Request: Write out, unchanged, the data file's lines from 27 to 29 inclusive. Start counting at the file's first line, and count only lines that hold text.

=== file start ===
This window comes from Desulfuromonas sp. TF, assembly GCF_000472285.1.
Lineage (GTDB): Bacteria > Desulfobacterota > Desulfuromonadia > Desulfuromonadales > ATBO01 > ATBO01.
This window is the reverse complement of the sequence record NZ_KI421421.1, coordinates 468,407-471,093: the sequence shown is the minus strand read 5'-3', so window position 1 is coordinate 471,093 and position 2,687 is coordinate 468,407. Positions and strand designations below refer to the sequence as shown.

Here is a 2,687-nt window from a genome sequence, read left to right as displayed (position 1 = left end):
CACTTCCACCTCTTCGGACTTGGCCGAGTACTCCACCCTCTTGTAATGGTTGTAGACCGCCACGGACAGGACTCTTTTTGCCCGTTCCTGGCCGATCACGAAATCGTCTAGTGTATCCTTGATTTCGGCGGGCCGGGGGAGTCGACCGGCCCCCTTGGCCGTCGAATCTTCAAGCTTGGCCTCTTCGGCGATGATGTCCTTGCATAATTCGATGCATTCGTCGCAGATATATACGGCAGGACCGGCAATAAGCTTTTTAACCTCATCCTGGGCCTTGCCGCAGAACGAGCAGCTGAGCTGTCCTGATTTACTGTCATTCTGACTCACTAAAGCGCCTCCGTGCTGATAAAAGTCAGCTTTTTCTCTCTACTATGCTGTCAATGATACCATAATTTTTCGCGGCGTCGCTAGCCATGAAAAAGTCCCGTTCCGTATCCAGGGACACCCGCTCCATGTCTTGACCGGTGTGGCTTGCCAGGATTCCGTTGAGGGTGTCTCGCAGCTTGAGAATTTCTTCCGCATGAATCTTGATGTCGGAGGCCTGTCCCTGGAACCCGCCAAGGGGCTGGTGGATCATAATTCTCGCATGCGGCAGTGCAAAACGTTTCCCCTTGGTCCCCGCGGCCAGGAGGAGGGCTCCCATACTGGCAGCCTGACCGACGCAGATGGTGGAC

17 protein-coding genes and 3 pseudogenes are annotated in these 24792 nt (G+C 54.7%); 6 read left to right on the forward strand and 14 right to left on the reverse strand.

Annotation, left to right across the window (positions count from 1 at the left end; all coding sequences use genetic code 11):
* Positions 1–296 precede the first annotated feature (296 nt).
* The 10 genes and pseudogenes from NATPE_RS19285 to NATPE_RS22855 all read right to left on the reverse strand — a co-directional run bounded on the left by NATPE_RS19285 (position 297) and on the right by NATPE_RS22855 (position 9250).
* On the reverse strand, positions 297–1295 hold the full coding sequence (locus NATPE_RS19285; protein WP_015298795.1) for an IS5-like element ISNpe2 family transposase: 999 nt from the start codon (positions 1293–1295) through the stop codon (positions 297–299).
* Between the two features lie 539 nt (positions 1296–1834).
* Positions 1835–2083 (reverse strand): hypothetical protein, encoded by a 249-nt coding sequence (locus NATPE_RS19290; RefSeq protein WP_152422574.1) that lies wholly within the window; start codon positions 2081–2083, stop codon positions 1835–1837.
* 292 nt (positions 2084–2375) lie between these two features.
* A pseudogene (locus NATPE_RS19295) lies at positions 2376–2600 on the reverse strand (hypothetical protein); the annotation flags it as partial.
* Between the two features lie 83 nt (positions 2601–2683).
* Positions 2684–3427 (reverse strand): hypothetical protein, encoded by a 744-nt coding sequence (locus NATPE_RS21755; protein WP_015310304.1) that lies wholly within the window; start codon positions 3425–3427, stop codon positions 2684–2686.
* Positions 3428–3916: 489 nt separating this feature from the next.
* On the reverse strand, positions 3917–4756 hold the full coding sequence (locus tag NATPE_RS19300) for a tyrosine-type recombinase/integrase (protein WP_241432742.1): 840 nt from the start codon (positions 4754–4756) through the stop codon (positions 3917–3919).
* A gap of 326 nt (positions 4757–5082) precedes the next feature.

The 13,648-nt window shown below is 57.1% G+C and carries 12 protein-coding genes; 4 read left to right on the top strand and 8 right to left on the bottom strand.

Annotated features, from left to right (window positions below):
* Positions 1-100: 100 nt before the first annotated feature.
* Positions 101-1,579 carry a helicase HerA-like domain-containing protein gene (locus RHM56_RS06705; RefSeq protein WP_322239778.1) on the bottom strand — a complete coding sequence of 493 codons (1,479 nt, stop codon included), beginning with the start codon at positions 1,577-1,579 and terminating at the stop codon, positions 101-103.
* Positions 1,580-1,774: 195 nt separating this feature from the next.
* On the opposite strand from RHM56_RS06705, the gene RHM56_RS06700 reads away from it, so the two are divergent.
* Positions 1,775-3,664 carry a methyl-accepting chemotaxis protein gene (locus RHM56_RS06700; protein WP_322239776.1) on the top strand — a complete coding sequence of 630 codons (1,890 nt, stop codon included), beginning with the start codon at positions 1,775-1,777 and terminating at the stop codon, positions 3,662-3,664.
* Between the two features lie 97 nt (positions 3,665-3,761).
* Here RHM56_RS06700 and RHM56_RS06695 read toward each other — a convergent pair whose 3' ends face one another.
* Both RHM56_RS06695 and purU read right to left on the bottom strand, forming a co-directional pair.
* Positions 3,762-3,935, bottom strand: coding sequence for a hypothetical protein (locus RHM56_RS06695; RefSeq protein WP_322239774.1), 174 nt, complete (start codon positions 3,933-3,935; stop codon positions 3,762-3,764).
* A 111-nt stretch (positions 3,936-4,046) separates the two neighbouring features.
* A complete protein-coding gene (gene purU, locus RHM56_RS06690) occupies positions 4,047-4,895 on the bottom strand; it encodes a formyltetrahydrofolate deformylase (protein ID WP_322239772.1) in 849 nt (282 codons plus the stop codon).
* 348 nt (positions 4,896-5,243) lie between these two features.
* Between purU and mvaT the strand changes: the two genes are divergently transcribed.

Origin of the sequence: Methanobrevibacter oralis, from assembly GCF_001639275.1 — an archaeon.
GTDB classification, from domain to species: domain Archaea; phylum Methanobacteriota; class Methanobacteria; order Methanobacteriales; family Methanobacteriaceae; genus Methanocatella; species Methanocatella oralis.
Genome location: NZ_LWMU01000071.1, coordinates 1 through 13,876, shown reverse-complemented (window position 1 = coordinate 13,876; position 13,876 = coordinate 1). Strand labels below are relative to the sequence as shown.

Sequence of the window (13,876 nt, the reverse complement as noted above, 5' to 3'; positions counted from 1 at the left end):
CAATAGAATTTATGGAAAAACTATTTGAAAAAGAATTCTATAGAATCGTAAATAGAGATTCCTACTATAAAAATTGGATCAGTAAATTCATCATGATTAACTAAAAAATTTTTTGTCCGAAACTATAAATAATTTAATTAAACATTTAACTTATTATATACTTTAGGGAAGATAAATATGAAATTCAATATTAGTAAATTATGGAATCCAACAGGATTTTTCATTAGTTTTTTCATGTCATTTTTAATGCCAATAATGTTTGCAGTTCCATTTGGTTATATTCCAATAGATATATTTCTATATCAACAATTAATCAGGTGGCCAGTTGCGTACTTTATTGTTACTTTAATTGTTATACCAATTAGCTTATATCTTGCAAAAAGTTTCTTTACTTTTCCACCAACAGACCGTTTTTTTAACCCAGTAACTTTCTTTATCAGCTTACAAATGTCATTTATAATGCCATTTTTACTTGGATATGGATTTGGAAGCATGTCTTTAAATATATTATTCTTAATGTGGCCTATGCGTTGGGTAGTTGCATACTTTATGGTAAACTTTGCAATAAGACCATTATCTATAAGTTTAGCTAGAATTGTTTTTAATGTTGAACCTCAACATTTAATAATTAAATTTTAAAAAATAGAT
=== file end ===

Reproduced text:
* Between the two features lie 97 nt (positions 3,665-3,761).
* Here RHM56_RS06700 and RHM56_RS06695 read toward each other — a convergent pair whose 3' ends face one another.
* Both RHM56_RS06695 and purU read right to left on the bottom strand, forming a co-directional pair.